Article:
There were two insurrections in 1971 and 1988/89 led by Marxists Janatha Vimukthi Peramuna (JVP) who tried to take over the entire country, and a 30-year civil war waged by Tamil Tiger rebels from the early 1980s for a separate state.

Groups in the north also first became active in the 1970s, assassinating mainstream politicians. All three were controlled with equally harsh military action.


The protestors in 2022 are peacefully demanding changes to the way the country is governed and want more young people to come to office.

The tech-savvy youth voluntarily gathered, self helped with the food and water supply, found ways to continue the protest despite a New Year celebrated by ethnic majority Sinhalese and minority Tamils, Easter week celebrated by Catholics, and Ramadan fasting observed by Muslims.

The protest has now started to attract popular artists, celebrities, sports stars and elders to the demonstration while forcing many others to openly repent for backing Gotabaya Rajapaksa in the November 2019 polls.

Buddhist Monks, Catholic and Islamic priests, and Hindu devotees all came together for the protest.

Buddhist monks chanting “pirith” to bless the protesters, Catholic priests questioned Rajapaksa’s long delay of 2019 Easter Sunday attack probe, Muslims held their iftar or break fasting and prayers at the protest – expressing a rare unity in diversity.

“This generation is faster, more driven and are determined to have a change,” an elder protester who voluntarily came to the protest told Economy Next.

“The issue we face now is that the people within the boundaries of the government are more laid back to their views and don’t seem to understand the pace of the new generation. So obviously the protests will be long lasting.”

The political savvy among them are calling for constitutional change, involving the abolishing of the executive presidency which had destroyed a once independent public service by ending an independent civil service commission.

Sri Lanka Podujana Party using its two third majority had ended a constitutional council set up by a 19th amendment to the constitution which sought to go someway in setting up an independent judiciary and public officers, though nothing had been done to appoint permanent secretaries to ministries.

Social Media

Thousands of protesters have now established small tents at the protest site, medical facilities, a library to read, a people’s parliament to express the views of all and portable washrooms.

Food is given away freely to support those who are there for the cause. The sentiment around the camp is “we won’t go home till Gota goes home”.

They named the protest site as “Gota Go village”. They also have established a “Gota shop” to collect food and water for the protesters. The collection is coordinated through social media.

Political analysts see the latest protest as the biggest apolitical movement against the government in the last 74 years since independence.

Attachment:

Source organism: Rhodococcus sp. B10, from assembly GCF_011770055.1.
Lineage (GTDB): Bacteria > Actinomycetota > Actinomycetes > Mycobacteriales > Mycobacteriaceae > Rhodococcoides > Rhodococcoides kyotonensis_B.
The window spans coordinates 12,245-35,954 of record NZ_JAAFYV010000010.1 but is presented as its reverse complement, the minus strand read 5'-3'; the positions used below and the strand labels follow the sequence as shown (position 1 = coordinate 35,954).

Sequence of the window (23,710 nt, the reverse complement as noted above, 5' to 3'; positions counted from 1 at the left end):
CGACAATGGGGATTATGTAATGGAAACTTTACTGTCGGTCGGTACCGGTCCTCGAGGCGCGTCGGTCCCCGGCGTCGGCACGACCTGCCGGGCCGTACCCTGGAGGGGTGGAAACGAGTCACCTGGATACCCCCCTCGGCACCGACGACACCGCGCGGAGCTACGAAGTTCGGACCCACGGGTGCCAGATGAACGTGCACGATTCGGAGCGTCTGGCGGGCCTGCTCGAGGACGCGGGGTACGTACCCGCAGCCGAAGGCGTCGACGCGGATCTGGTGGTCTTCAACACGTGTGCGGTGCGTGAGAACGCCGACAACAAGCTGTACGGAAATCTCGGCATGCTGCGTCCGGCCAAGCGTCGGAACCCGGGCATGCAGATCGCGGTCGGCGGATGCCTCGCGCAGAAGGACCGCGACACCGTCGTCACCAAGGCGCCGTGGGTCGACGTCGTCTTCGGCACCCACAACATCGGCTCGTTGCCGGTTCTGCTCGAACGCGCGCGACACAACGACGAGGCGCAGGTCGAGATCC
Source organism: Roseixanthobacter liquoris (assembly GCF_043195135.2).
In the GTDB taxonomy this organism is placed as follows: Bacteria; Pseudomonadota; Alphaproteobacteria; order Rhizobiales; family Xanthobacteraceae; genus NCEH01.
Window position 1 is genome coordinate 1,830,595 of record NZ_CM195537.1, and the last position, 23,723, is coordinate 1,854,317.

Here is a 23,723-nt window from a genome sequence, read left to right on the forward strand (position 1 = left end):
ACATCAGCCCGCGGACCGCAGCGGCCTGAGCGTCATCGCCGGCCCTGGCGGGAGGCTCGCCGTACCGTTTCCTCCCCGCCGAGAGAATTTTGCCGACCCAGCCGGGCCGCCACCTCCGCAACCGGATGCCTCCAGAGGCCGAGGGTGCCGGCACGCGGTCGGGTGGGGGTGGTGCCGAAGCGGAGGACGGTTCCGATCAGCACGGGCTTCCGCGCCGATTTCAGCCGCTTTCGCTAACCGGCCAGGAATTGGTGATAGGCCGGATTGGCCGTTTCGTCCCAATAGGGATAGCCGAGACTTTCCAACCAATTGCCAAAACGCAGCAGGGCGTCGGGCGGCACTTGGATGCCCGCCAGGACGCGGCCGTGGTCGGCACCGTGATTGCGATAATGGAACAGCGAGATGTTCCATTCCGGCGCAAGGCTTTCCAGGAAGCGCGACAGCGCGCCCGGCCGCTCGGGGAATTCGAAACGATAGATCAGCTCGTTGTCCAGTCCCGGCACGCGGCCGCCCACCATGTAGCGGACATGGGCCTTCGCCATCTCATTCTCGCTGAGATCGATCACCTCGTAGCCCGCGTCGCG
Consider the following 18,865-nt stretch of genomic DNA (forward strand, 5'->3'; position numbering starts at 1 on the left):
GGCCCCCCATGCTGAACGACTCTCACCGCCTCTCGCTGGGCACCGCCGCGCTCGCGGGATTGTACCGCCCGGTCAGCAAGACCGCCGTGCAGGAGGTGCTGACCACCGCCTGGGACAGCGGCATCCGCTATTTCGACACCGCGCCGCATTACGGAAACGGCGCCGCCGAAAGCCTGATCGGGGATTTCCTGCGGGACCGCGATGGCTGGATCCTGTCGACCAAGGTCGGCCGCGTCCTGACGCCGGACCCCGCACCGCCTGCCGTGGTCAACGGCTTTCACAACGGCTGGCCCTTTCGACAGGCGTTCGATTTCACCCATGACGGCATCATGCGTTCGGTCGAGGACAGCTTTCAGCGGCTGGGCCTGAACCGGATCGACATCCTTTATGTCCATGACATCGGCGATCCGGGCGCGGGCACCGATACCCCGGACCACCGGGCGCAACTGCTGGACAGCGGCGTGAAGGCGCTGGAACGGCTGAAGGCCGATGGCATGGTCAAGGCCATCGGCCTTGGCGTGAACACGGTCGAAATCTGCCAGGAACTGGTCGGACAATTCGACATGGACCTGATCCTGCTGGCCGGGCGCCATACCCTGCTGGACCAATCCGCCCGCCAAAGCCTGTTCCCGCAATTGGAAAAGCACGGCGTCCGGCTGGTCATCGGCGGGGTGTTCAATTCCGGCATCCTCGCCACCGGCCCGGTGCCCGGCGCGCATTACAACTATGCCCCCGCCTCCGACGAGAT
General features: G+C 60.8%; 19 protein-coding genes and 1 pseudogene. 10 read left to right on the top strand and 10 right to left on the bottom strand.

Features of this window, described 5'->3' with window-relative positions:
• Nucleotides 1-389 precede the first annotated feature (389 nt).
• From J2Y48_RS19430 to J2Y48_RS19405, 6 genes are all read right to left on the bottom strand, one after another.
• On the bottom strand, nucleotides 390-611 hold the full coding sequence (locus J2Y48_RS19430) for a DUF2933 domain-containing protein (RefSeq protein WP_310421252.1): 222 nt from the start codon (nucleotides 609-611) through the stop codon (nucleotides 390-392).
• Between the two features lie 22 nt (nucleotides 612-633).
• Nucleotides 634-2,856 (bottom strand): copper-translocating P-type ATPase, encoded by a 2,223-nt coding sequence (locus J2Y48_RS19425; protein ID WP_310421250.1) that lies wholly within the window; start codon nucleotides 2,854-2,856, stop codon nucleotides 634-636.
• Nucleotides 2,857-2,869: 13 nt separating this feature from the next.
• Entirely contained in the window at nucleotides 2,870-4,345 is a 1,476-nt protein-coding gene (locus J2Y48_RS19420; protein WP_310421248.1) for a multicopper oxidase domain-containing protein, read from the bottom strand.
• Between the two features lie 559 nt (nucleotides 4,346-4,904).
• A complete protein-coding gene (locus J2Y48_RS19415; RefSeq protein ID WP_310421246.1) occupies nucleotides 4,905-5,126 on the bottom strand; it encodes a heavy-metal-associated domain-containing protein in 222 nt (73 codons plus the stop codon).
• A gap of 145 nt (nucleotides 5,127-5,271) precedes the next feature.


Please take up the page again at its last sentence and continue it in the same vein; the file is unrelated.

Many protesters are making use of a nine-day holiday this week to show their dissent, undeterred by the Government’s sealing off of the historic Galle Face Grounds “for repairs”.

Some are continuously staying, while others participate “in shifts” due to time constraints. Many are braving the sun and rain to keep the protest going.

“I feel fortunate about the opportunity to come and contribute to this historic moment,” said Hiranthi Lakshika, a 38 year old woman told Economy Next.

” People are suffering, but these leaders are continuing with misappropriation. I think people have understood something. That is why people have gathered here regardless of their ethnicities any religion for the first time in the history.”

“Despite all these problems, there is no plan for revival and there are hardly any brains in the government to think of any revival.

“Sri Lanka is not poor. We are very rich in terms of the country’s location. These politicians have repeatedly raped this country and many youths have already left this country. If all join hands, we can develop this country.”

“Rajapaksas have proven us repeatedly that they are corrupt and they have no concerns for the public. So Gotabaya and Rajapaksa family should leave. There is no compromise on that. If they don’t leave, you will find how these youths will force them to leave.”

In addition to money printing, a key policy error of the current administration was a fertilizer ban backed by the Government Medical Officers Association which had said ancient Sri Lankan lived for over 100 years before agro-chemicals came.

“Gotabaya has destroyed out agricultural economy. He has pushed this country back my many years,” said W Priyantha, a 42-year old farmer who has come from Ratnapura.

“He also has appointed all corrupt ministers and the country is suffering.”

Farmers were the first to protest against the administration last year during the fertilizer ban, long before the urban middle class started to protest.

Braving the elements

Protestors brave the sun and rain to stay in the protest site which has now been named GotaGoHome gama.

“I was there only for a few hours today, and I was exhausted. The heat was unbearable,” T N Nawas, who comes into Galle Face every day since the protest started.

“I can’t imagine what it’s like for the people who are there the whole day.

“People were protesting under umbrellas and holding their placards as shades. The weather is just extreme, it’s extremely hot during the day and it suddenly starts to rain with massive lightning bolts.”

Protesters share news, thoughts, and anecdotes via WhatsApp, TikTok, FaceBook, Instagram, and Twitter among many other social media platforms keeping in touch with the rest of the country.

“I’m constantly updating myself and other people on social media, and building an archive of sorts of historical events that people might not be aware of,” said 20-year-old Sarasi Lakpura from Nugegoda.

She is unable to take part in the physical protests.